Nine Worlds Conference: Science Fiction, Fantasy and Academia

9worldsPapers are invited for the first Nine Worlds conference. Nine Worlds is a convention for fans of science fiction, fantasy and related areas taking place at The Renaissance Hotel, Heathrow, from the 9th – 11th August.  As part of this, an academic conference is being organised to allow academic study and layperson interest in this field to overlap. The conference itself will be from 10am on the 10th through to the evening of the 11th. Confirmed speakers include Edmund Weiner, Beth Tovey, Professor Marion Gibson and Dr Andrew Crome.

In recent years, there has been a surge of interest in the areas of science fiction and fantasy in general, and within the fan communities themselves an interest in studying works in this domain more closely. We therefore intend the conference to be accessible to the well informed non-academic, whilst still remaining valuable for those within the field.

We welcome contributions from any field that intersects with science fiction or fantasy, including the following:

Science Fiction, Fantasy and Academia
Just why is it important to study Science Fiction and Fantasy in an academic setting? What can different disciplines tell us about these genres? We’d like to look at just why academia is important, and can help us appreciate these genres even more.Race, Gender and LGBT+ Issues in Science Fiction/Fantasy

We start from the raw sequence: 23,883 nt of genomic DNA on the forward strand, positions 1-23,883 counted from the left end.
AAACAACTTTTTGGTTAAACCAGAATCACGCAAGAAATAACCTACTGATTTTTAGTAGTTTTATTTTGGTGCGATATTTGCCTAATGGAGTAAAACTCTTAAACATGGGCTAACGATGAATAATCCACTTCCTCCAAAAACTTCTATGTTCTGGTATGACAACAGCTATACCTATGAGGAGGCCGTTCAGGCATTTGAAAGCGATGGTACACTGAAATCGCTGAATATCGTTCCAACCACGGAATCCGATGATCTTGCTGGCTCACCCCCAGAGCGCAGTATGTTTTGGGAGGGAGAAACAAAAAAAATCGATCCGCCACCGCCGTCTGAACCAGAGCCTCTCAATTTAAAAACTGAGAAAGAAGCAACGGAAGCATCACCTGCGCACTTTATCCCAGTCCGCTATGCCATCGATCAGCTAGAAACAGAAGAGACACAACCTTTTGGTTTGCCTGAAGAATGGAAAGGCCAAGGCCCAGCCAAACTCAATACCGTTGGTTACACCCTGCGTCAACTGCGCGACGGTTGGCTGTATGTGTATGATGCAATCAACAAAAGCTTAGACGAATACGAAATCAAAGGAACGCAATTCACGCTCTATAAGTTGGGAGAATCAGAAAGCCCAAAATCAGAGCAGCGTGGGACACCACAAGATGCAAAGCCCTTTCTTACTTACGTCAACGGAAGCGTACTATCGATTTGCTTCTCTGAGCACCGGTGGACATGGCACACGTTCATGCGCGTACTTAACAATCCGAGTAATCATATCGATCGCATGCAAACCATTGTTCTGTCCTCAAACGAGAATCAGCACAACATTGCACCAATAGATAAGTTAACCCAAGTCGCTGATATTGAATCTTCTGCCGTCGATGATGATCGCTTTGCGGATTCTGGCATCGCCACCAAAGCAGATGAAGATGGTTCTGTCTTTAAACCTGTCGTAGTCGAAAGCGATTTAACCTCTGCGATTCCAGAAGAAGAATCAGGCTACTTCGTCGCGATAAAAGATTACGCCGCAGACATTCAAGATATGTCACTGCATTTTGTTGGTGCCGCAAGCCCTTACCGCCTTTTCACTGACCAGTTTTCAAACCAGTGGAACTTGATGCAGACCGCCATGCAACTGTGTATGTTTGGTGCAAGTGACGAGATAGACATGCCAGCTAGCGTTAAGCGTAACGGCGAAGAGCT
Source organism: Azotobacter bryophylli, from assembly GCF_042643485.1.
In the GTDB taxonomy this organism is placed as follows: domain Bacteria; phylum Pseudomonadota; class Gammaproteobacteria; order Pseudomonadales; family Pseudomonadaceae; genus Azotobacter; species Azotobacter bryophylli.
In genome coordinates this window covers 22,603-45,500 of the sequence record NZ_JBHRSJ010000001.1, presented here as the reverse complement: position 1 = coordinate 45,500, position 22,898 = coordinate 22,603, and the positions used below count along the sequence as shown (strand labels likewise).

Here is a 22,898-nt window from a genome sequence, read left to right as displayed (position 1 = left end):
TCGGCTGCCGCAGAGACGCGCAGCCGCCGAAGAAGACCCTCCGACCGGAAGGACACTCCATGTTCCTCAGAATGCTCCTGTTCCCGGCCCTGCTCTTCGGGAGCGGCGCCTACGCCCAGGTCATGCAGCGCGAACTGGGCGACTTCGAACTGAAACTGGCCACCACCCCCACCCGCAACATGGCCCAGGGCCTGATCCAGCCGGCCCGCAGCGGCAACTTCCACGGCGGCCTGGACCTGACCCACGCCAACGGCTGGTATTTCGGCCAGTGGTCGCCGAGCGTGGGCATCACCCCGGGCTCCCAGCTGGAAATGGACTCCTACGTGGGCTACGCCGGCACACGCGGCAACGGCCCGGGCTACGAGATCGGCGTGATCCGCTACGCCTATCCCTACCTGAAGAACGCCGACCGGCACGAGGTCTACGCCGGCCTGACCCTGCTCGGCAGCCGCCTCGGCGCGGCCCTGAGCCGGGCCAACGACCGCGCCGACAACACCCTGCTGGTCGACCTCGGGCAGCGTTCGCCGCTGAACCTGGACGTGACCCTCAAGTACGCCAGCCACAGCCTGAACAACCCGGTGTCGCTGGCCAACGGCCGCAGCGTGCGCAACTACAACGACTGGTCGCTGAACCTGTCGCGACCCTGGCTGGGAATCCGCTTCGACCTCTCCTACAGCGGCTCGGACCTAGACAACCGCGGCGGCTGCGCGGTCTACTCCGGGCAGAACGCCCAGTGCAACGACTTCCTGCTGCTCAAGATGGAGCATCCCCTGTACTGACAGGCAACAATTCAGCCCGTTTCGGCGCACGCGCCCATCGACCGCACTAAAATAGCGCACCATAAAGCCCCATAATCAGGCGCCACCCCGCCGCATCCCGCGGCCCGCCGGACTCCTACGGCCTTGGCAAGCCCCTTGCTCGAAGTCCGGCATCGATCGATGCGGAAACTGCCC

Science Fiction and Fantasy allow us to create worlds unlike our own, and yet, all too often, we find the same societal structures in place. Here, we invite you to discuss anything to do with the importance of science fiction and fantasy for tackling things such race, gender and LGBT+.

Cultural Influences and Themes
Was Tolkien inspired more by Christianity, or Celtic Folklore? What does Harry Potter tell us about the world we live in today? Is Zelazny’s “Lord of Light” appropriative, or an genuine attempt to consider the religious ideas it uses? Can utopias and dystopias shed light on current societal practices? We aim to consider how our present culture informs the speculative cultures we study, or how it can subvert this.

We are looking for a broad variety of topics, and therefore welcome proposals for individual papers and panels from any discipline and theoretical perspective, from academics and students alike. Talks will be 20-25 minutes each.

Please send a title, a 300 word abstract, your name and affiliation (university) to
The deadline for submissions is March 31st, 2013.

Registration will be done through the purchase of a ticket to the convention as a whole, available until the end of February for £65 via the kickstarter page and thereafter on the website (details at the links below). Accommodation is available at the hotels, but will be booked separately by individual participants. All profits from the conference/convention will go to PEN. Please do email if you have questions:

Other tickets: